Never Again means Never Again for everyone

By Terry Fear

One doesn’t ask of one who suffers, “What is your country and what is your religion?” One merely says, “You suffer. This is enough for me. You belong to me and I shall help you.”
—- Louis Pasteur

Terry Fear joins demonstrators outside Homestead migrant detention camp.

People in crisis should take precedence over narrow points of law or politics. But too often, compassion for human beings created in God’s image is left out of legal or geopolitical solutions.

I have become increasingly alarmed concerning the humanitarian crisis at America’s southern border. My husband Steve and I are firm believers in putting our beliefs into action.

We see people at the border desperately seeking asylum are suffering and that is enough for us. To paraphrase Louis Pasteur, they “belong to us and we shall help them.”

We feel useless during what appears to be a hopeless situation taking place hundreds of miles from us. We live in the Midwest and have no skills that would benefit anybody.

But we can be witnesses. Speak up for those who cannot speak for themselves…. Speak up and judge fairly; defend the rights of the poor and needy. (Proverbs 31:8-9)

Sad Fourth at Homestead detention center

Homestead Temporary Shelter for Unaccompanied Children

On July 4, we were in Florida and made the three-hour drive to Homestead to find the federal detention center and protest on behalf of the migrant children held inside.

We could not find the address anywhere online for the Homestead Temporary Shelter for Unaccompanied Children, believing this might be a strategy to keep protesters away.

A nearby store owner directed us to the location at 470 Bougainville Blvd., and we drove to the Homestead Reserve Air Base which was adjacent to the 3200-bed camp.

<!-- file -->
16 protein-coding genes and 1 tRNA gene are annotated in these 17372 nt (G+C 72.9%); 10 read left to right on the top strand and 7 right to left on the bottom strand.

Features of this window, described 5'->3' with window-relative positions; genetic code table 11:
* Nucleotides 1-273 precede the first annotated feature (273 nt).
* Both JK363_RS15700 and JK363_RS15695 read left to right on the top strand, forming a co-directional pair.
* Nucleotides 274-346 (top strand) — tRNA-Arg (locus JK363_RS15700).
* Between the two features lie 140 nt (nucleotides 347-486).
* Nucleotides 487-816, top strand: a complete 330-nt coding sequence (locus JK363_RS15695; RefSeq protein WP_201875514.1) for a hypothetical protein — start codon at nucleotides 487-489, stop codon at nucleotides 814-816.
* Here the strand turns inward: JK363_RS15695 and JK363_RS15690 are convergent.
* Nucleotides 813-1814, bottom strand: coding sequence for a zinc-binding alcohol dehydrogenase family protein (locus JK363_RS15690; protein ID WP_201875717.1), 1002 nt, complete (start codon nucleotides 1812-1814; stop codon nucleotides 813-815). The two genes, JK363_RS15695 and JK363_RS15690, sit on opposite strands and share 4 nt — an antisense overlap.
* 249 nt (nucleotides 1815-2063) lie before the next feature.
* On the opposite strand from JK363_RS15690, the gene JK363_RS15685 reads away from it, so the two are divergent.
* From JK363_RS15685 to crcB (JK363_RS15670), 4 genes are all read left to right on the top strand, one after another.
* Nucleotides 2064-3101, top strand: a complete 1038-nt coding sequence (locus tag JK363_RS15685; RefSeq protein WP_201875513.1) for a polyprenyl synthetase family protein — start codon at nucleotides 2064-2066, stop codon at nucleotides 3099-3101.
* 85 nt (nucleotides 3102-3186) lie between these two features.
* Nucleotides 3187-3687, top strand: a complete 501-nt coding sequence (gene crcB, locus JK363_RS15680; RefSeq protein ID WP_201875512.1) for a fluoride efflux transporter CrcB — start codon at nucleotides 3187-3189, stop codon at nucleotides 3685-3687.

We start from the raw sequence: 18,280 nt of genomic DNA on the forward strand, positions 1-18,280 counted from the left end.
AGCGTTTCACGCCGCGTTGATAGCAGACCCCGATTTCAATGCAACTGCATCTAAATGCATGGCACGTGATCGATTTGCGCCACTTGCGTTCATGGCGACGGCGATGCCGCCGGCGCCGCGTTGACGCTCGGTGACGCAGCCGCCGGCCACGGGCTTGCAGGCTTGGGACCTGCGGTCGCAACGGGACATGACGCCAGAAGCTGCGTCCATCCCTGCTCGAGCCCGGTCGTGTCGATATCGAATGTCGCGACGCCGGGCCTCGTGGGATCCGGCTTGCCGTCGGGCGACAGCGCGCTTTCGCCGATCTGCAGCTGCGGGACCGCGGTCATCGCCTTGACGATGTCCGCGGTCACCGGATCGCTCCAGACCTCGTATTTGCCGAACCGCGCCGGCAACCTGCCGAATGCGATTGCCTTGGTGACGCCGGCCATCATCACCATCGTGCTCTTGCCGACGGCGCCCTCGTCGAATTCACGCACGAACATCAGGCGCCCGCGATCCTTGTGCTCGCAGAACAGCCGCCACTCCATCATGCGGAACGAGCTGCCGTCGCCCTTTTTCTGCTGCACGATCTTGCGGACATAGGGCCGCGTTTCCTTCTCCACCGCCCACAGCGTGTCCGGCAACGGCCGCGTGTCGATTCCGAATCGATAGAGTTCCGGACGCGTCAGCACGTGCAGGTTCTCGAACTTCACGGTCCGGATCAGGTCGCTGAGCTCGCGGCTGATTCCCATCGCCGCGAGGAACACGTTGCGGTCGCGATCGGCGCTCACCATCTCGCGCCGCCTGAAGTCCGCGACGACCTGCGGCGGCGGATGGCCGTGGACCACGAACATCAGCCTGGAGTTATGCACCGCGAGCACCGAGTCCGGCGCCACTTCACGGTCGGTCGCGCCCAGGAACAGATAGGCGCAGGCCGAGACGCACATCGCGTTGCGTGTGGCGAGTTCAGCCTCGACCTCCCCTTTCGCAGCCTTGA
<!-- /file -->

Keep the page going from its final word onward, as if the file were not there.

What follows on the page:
Authorities kept protesters across the street from the migrant compound. Significant numbers of armed Department of Homeland Security law enforcement officers were present. Hecklers drove past waving MAGA signs.

The detention center was fenced off with canvases covering the chain-link, preventing people from seeing inside or the children from seeing out. Loud music played over speakers, preventing any communication between the children and those on the outside.

In reply, protesters deployed a line of stepladders along the side of the road, allowing us to wave signs in Spanish, some showing heart symbols, for the children’s benefit.

Bearing witness at heartbreaking scene

Protestors waved signs, hoping to provide some measure of support for the detainees.

Authorities would periodically lead small groups of boys outdoors for recreation, and we would wave our signs and chant support in Spanish.

We waved, and two boys waved back. The rest didn’t bother to look up, perhaps too discouraged to engage.

The scene truly broke my heart. Hispanic teens whose homes had become so unbearable they felt the need to migrate to the U.S. now found themselves inside a Florida detention camp.